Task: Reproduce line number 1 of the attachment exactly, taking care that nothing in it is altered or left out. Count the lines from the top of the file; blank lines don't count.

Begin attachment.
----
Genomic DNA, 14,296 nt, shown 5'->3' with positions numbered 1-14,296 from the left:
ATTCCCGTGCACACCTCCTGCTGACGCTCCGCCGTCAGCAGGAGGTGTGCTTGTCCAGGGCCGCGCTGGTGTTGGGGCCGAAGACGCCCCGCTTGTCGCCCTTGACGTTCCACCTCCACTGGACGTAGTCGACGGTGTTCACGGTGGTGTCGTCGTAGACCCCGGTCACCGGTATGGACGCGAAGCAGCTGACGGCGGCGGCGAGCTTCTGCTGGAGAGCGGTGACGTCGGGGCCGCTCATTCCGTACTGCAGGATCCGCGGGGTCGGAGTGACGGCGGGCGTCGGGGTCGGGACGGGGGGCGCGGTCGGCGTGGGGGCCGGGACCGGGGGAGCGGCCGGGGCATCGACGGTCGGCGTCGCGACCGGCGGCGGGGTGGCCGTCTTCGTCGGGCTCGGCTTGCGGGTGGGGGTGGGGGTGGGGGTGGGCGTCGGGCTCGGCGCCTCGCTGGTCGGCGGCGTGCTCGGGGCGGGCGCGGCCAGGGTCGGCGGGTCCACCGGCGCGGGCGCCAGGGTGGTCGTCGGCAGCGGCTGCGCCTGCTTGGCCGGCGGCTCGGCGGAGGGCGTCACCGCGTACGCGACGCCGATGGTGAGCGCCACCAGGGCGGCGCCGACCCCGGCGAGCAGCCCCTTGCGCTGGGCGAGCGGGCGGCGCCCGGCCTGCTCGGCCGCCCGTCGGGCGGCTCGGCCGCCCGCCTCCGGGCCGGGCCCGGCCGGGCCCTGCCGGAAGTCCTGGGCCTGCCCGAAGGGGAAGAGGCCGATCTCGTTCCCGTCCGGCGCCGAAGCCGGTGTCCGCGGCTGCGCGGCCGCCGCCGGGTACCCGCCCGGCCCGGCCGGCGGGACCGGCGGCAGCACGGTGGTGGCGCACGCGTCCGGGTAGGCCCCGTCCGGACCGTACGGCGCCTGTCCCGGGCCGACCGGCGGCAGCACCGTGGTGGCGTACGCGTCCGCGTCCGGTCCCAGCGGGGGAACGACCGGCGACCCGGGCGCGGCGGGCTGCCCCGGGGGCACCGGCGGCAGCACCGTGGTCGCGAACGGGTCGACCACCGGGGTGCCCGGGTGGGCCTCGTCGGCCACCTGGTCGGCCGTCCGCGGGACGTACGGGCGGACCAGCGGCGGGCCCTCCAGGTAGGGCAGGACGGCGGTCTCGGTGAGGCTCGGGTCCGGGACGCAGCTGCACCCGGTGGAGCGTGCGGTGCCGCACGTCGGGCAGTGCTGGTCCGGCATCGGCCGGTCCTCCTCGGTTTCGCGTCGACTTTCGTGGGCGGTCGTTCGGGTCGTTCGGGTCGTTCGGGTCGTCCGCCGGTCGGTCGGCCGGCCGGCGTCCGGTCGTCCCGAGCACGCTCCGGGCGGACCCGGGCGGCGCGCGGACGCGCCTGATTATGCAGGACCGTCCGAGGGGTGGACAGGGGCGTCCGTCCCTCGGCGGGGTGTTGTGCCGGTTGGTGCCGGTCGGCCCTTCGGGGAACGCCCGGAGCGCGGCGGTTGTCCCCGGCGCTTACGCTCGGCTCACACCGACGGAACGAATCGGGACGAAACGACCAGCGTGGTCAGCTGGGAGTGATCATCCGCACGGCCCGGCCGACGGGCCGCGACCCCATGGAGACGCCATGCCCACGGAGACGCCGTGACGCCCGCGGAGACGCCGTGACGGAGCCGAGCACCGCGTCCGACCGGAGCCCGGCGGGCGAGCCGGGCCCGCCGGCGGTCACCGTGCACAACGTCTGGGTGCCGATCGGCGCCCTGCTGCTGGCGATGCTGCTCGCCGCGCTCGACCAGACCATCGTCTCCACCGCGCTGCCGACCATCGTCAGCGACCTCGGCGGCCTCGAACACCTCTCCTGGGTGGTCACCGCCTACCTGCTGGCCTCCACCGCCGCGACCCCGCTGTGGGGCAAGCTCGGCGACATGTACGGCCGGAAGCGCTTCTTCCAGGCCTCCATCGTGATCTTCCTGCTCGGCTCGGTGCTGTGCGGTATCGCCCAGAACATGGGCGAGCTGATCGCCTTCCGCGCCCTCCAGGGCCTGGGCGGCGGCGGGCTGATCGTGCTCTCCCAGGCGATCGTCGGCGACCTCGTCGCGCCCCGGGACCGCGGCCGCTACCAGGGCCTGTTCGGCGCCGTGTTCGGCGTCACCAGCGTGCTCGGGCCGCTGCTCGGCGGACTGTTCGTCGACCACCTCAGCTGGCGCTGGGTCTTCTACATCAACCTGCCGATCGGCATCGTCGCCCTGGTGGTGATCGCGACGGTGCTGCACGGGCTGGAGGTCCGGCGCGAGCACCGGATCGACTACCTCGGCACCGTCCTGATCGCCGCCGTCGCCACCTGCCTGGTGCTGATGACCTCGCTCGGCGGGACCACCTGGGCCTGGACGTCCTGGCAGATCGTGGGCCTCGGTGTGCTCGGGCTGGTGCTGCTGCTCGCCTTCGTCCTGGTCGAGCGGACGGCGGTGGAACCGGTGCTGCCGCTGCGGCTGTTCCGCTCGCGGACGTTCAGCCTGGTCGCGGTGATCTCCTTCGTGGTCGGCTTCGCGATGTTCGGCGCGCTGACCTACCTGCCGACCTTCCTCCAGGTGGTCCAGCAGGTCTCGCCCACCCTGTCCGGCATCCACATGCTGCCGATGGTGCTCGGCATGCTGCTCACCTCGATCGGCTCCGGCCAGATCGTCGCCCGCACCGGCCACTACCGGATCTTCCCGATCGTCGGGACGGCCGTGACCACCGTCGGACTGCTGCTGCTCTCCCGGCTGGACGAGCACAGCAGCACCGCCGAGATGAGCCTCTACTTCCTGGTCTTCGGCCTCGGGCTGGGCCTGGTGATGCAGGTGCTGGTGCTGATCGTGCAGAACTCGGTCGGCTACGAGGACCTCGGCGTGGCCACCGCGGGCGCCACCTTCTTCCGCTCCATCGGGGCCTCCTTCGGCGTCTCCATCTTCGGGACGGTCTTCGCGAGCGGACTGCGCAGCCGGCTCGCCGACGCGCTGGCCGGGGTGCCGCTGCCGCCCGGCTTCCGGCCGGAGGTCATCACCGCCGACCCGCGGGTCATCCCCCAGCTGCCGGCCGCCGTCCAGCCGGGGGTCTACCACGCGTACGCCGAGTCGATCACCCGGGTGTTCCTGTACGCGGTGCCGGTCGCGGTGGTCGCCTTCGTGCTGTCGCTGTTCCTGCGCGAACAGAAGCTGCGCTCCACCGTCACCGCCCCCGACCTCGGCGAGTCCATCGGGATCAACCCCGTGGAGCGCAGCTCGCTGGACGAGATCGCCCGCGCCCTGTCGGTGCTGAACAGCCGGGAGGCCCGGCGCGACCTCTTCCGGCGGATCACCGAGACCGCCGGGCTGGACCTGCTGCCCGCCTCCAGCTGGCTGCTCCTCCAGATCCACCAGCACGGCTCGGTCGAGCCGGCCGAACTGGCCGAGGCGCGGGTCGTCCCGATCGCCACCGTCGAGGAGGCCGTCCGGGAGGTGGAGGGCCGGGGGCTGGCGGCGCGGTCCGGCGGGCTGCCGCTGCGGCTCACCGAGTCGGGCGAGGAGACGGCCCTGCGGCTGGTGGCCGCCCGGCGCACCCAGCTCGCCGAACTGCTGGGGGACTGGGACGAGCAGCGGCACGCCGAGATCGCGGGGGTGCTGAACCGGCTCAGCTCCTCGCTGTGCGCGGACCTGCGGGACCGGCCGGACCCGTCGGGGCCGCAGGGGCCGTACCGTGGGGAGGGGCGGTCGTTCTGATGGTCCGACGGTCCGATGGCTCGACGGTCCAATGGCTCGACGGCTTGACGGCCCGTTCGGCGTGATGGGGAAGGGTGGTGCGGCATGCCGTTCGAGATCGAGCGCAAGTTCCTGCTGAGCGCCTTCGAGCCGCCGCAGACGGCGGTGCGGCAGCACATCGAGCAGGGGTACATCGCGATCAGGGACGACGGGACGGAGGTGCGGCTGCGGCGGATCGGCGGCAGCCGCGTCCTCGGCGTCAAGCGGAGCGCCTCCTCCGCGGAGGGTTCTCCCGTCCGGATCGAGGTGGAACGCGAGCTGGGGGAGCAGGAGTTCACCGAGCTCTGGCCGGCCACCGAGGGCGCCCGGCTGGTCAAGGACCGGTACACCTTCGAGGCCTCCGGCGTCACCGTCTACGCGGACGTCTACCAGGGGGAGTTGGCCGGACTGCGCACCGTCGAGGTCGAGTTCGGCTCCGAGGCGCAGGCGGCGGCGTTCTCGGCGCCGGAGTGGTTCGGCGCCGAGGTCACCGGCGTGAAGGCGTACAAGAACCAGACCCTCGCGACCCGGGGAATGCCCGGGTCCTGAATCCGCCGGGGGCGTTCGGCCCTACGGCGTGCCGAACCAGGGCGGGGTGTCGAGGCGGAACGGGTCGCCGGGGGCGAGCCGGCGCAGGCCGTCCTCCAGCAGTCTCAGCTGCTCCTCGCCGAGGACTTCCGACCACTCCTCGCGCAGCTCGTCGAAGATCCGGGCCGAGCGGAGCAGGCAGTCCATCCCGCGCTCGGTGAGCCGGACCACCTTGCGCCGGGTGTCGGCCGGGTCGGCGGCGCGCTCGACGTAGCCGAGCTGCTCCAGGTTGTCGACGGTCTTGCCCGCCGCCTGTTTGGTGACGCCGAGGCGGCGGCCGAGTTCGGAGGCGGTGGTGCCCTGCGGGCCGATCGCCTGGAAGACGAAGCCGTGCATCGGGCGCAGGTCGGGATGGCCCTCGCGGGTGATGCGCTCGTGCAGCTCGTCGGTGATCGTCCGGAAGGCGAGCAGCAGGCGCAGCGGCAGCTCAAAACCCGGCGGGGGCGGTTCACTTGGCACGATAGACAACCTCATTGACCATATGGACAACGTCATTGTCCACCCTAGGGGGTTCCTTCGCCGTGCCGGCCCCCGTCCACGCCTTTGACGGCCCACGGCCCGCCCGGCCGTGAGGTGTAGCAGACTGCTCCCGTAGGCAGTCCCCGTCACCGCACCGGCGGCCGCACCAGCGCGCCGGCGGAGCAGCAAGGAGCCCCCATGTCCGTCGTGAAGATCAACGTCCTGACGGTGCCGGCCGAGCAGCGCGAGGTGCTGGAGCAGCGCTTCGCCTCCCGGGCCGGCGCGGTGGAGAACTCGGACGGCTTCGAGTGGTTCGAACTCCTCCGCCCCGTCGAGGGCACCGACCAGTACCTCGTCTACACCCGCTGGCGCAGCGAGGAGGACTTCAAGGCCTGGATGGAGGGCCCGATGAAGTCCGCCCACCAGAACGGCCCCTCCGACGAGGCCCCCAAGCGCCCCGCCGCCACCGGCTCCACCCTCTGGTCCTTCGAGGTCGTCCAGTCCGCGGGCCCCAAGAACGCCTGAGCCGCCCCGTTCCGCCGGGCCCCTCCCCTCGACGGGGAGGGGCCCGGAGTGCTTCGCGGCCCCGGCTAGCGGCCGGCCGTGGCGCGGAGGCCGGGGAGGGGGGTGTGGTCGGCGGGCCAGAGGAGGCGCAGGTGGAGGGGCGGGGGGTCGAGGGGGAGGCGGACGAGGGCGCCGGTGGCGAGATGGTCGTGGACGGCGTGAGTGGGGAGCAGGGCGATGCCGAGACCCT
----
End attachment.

Genomic DNA, 14,296 nt, shown 5'->3' with positions numbered 1-14,296 from the left: